Canadian Manufacturing

Surge in demand for plant-based foods brings manufacturing challenges

Manufacturing plants need to meet these consumer demands by preparing great tasting, wholesomely produced plant-based foods.

November 5, 2021  by Francis Lo, Co-founder, Yoso

Brothers Erik and Francis Lo – Co-Founders of Yoso. They recently opened a new $10mm production facility in Cambridge, ON, increasing production capacity by 10x.

Canada’s plant-based food industry continues to grow at a rapid pace. Sales in 2020 were up by 25 percent, making the industry worth more than $600 million annually. But issues around ingredients sourcing and how to deliver a consistent sensory experience and regulatory challenges (intensified by COVID-19), present numerous challenges for those wanting to compete in this increasingly competitive sector.

Plant-based food manufacturers, as in other industries, are seeing an increase in logistical costs for supply chain management and shortages for many food ingredients. Government regulations add to the burden. Successful brands are responding with inspired, innovative thinking to keep them afloat.

Manufacturing plant-based yogurt

The greatest challenge for plant-based food manufacturers is to keep up the speed on new product development, specifically getting tastes and textures right to deliver the same experience as consumers expect whenever they consume the product. Product development is uniquely challenging  as they need to compete with the animal product version, which is typically more familiar to the consumer.

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Recognizing the need to give Canadians more choice in the plant-based category is the first step. When developing yogurts, it is important to selectively enhance some of the characteristic and desirable flavours originally present in the plant-based extract, such as beany notes from soy, by an appropriate level of tartness during the yogurt-making process.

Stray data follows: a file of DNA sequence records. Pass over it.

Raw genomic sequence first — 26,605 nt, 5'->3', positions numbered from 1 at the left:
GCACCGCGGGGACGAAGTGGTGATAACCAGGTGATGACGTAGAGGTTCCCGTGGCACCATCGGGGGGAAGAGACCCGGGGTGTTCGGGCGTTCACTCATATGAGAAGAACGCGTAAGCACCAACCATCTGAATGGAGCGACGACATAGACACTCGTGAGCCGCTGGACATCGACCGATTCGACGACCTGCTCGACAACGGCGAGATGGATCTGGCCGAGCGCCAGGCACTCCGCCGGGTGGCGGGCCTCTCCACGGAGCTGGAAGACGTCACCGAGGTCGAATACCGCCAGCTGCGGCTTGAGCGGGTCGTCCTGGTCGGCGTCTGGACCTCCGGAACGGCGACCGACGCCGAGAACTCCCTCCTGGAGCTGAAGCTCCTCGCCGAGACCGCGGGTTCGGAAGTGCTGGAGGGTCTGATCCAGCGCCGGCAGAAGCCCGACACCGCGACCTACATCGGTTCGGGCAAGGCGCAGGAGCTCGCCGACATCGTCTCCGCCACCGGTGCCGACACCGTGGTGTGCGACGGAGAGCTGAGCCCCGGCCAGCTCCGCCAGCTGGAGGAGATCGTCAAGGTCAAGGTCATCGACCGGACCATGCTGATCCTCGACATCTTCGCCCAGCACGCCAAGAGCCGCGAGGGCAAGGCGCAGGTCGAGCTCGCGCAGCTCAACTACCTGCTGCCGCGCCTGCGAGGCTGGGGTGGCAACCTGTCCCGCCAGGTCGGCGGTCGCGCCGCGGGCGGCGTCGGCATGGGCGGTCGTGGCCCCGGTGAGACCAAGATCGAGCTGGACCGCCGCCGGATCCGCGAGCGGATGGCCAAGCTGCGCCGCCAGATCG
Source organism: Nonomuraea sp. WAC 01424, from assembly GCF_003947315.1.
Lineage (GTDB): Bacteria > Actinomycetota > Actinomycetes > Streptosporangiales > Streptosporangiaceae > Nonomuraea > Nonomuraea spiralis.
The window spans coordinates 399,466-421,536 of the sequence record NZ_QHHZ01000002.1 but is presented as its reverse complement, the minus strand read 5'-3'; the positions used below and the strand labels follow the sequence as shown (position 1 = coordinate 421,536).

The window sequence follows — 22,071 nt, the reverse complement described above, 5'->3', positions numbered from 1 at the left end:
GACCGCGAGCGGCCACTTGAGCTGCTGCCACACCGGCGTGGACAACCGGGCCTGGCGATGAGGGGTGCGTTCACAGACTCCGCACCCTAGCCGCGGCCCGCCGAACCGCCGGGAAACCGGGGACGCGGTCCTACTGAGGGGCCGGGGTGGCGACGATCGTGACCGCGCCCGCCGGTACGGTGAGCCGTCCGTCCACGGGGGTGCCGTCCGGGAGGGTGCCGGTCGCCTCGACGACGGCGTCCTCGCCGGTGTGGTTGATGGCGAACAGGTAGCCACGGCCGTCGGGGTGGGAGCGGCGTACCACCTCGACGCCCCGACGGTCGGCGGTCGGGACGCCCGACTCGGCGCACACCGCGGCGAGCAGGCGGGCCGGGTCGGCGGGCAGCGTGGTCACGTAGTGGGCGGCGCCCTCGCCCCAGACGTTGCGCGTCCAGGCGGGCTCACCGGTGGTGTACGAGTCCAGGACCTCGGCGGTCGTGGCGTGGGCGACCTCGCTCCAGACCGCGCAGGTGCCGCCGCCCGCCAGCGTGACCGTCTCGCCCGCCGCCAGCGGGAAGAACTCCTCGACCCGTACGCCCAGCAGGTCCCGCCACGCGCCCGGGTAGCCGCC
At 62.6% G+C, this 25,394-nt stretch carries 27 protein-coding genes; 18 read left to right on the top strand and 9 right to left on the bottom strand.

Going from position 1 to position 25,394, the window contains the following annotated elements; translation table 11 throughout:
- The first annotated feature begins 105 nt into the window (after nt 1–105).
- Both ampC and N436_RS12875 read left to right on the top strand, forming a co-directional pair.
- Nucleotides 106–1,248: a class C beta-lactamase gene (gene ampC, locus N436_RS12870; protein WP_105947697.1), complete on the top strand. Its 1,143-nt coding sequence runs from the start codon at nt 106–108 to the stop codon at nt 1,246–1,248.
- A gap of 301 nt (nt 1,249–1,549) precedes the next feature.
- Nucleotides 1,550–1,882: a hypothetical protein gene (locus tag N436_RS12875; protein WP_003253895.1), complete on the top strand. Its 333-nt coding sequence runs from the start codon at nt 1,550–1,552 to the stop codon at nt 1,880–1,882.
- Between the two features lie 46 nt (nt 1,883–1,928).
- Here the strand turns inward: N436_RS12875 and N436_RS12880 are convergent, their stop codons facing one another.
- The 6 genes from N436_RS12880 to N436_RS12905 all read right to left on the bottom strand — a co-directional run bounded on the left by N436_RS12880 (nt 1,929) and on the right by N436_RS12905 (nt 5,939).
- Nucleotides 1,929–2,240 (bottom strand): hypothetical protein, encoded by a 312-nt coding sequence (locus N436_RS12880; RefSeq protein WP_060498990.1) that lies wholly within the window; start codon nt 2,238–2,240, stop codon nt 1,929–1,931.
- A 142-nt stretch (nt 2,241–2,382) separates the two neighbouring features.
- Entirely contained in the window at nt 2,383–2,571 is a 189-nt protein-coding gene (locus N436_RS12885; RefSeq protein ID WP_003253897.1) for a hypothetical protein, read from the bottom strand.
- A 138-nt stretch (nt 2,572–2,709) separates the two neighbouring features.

Once the product composition is down the ingredients need to be sourced, which is another challenge as the plant-based food industry continues to grow – an issue heightened by supply chain constraints from COVID-19. Many companies are seeing a shortage in many food ingredients such as coconut. All of these challenges can test a company’s ability to manufacture a reliably consistent product.

Taking it to the next level

As the plant-based industry grows, so does the output. Manufacturing facilities should be capable of increasing  output capacity with production lines equipped with an advanced level of programmable automation for safer production under more precise automatic controls at better efficiency in terms of energy and yield (i.e. the recovery of processed ingredients into packaged products). These equipment features can also allow  companies to process field crops into finished products in a more complete way, with less waste.

Investing in manufacturing facilities can help better reflect product development strategies along with a company’s environmental footprint, helping to reduce their draw on resources including natural gas, water and electricity.  Companies can also make better use of the waste generated from their manufacturing process of products.

Overcoming regulatory challenges

As plant-based foods gain traction, it puts a spotlight on the need for Canadian regulations to keep pace with its progress and create a level playing field for plant-based alternatives. For example, plant-based chicken nuggets have to be fortified to have a higher level of protein than what is expected of real chicken.

Consumer demand for plant-based foods is here to stay

Consumers have demonstrated year-after-year that plant-based foods are not just a passing trend, and not just for vegans. Canadians want to adopt more plant-based eating habits in part because they understand that plant-based foods can be healthier for the environment, as well as for themselves. Manufacturing plants need to meet these consumer demands by preparing great tasting, wholesomely produced plant-based foods. New advancements in technology and manufacturing equipment allows for the products to reach their ideal textural qualities with fewer food additives. This meets another consumer demand for foods with a shorter, more natural ingredient list.

Where to from here?

As the industry continues to grow, manufacturers are hoping regulations become more consistent and transparent. Companies hope to see a return to normalcy in supply chains even as they continue to combat the pandemic. However, it will always require innovative, creative leadership to drive the industry forward.

Yoso is a family-operated business with a plant-based line of yogurts, dedicated to creating nutritious and wholesome products with a focus on health and sustainability.


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